Harvest Time

A number of years ago our vegetable plot in the garden was grassed over and so the joy of eating fresh produce especially in the summer has been denied us. And so, when lockdown started, we decided to make some raised beds and planted the usual tomatoes, courgettes, beans, peppers, radish, lettuce and our favourite – carrots. There is something extra carroty about freshly pulled carrots. We carefully nurtured them, fed, watered, watched them grow and talked to them. As spring moved into summer and the weather got warmer we started to look forward to the day when we could eat the produce. Then the winds came, stopping the beans from setting, blowing over the tomatoes which became well battered and bruised. And being such a damp early summer, we thought it kind to let the slugs and snails feed on the fresh green shoots. I know they are all part of our wonderful creation but please God don’t let them take all the veg! The little plot despite some setbacks, has given us fresh produce as autumn shows itself with the cooler mornings and those beautiful low-lying mists that hover over the fields at dawn. All this is a reminder of the wonderful creation God has given us. We are truly blessed here in Lincolnshire.

My daily walk during lockdown, which has become more of a weekly one now things are a little more normal, has given me the chance of watching the fields and hedgerows change through the seasons. From the first signs of the crops showing through to them being harvested and the land sown again for the next harvest. Watching the hedgerows give up their plant secrets, seeing the insects that thrive on the grasses and other plants has been very uplifting. To watch and be part of the everchanging seasons that mark our year has been a privilege. Sadly, during these walks, there has also been frustration and anger at the amount of litter that gets tossed onto the verges. Not just beer cans, plastic bottles and food cartons but on more than one occasion bin bags full of rubbish. Doesn’t every household have a rubbish collection? Doesn’t the council provide recycling facilities? This beautiful God-given creation is at great risk and if we want future generations to enjoy its wonders as we are able to, isn’t it important that we do our bit? That we try to eliminate those things which cannot be recycled, that we avoid waste, that we re-make and make do.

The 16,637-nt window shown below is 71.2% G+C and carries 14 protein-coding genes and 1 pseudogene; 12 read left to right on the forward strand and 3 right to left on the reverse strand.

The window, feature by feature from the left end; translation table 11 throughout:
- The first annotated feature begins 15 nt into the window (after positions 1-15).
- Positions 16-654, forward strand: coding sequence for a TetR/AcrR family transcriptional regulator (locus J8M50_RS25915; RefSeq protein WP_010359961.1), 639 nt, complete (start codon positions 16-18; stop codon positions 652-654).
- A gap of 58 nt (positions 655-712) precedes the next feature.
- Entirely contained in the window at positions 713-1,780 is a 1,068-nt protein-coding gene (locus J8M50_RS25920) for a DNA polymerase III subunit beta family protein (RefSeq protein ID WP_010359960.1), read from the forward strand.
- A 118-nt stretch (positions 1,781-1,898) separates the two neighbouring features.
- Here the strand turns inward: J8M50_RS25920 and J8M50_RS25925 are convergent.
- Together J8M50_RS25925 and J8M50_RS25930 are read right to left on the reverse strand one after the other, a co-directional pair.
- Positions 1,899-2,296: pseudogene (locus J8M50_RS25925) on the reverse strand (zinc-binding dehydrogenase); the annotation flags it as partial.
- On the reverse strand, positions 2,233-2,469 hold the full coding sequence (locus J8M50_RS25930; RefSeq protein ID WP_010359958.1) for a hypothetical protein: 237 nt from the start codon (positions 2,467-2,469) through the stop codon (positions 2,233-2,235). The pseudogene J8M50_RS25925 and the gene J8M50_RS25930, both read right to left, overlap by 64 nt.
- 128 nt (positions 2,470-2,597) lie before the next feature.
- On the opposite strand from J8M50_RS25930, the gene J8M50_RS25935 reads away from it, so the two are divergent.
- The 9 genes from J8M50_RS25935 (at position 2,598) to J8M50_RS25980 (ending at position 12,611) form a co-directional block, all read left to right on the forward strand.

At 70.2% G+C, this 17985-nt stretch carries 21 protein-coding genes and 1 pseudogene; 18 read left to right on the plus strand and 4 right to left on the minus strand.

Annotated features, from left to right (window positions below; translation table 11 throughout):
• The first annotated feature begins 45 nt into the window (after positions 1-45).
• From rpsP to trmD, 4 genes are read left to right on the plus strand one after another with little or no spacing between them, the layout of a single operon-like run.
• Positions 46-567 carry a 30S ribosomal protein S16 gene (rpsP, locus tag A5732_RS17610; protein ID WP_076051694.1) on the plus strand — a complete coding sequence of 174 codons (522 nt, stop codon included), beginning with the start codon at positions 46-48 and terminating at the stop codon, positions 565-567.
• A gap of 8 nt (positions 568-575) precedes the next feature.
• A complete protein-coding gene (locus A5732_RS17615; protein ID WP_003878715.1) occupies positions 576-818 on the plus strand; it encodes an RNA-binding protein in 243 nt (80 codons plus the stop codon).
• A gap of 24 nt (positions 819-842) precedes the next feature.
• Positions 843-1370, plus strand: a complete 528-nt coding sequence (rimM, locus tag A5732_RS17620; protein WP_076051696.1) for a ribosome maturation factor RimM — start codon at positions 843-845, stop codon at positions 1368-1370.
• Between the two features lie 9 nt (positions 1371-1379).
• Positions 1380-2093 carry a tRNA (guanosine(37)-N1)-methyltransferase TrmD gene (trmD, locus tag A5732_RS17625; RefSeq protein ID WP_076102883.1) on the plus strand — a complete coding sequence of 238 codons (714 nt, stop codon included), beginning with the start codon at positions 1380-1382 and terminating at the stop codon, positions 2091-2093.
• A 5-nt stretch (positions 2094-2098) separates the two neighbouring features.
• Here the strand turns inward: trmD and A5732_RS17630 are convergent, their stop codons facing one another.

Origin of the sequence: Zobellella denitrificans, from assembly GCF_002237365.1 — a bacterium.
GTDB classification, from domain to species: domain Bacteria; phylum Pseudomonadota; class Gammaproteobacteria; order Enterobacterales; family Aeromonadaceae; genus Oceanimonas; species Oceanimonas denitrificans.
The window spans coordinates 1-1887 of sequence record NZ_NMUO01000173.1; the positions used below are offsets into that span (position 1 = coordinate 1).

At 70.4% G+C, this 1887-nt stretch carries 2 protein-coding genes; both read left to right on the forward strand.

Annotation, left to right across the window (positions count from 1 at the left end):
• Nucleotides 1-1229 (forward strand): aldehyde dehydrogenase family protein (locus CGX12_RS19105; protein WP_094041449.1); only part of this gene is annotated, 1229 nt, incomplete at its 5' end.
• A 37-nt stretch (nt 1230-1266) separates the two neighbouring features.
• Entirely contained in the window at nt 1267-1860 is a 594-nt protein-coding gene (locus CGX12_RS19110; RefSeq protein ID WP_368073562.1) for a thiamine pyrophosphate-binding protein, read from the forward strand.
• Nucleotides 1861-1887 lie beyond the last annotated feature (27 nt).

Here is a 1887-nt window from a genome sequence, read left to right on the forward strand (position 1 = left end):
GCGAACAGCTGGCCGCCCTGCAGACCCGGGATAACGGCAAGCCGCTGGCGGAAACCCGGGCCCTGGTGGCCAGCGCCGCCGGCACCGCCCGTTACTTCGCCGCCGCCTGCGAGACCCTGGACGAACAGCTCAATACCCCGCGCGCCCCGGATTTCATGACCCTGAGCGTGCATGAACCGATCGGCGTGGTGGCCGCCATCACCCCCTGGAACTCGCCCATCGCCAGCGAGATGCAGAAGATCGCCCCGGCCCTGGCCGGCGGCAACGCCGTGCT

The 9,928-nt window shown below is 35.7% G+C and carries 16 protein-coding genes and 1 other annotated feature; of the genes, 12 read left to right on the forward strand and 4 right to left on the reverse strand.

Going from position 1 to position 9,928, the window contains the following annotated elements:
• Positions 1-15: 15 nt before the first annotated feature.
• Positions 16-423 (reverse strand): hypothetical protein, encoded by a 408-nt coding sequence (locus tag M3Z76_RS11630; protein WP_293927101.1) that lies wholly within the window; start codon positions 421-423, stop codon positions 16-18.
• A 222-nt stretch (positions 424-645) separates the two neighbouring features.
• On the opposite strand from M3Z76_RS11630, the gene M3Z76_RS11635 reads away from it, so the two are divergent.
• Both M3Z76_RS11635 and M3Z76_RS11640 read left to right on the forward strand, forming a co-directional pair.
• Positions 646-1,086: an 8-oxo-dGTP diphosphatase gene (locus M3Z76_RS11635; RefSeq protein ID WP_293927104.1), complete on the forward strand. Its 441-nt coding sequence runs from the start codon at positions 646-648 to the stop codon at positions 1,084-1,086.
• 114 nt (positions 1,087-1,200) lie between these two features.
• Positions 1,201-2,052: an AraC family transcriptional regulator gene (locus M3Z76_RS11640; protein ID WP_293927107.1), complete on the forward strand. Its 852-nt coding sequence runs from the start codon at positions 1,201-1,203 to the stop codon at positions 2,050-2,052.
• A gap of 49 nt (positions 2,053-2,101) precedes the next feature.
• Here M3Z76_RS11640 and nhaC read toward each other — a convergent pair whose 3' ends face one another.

Autumn is a good time to celebrate the wonderful creation we are privileged to live in and to consider afresh how to be good stewards of creation. The story in Genesis tells of God planting a garden, a garden called Eden and gave it to the gardeners to look after. We may not all be gardeners but we all have a part to play in caring for the Eden that we live in.

And God saw what he had made and it was good.

The tiny field that has been our garden, our Eden, has been very productive especially the tomato and courgette plants and along with generous gifts from those much more green-fingered than we are. The soup kitchen at Sunnymede has been in action making use of the wonderful fresh produce. A friend gave me a recipe which I have adapted, added ingredients, taken some away and this one is a favourite.

Roast tomato and pepper soup.

No measuring in this recipe, all a bit of guesswork but it works every time!
Put enough tomatoes to cover the base of a roasting pan along with 3 or 4 peppers cut into chunks, two or three small new potatoes and a tablespoon of tomato puree.
Add some sprigs of basil and parsley, season with salt and pepper, drizzle with oil and roast for approx. 45mins – 1hr at 200ºC, turning occasionally.
When the tomatoes are well browned and starting to stick to the bottom of the pan take them out of the oven and put to one side.
Warm some vegetable or meat stock (approx. 600ml) through and pour into the pan, scraping the juices from the bottom.
Allow to cool before whizzing it through a blender until smooth. Adjust seasoning if necessary. You may need to add more stock or water depending on how thick the soup is.
Leave if possible overnight as this usually tastes better the next day after the flavours have had time to merge.
This freezes well, so the taste of summer can be relived in the chill of winter.

Variations:
Add some cooked red lentils and their liquid and add to the roast tomatoes, seasoned well with basil and thyme.
Add courgettes instead of peppers. Looks a bit pale but tastes delicious!

May God bless us all.

Sally

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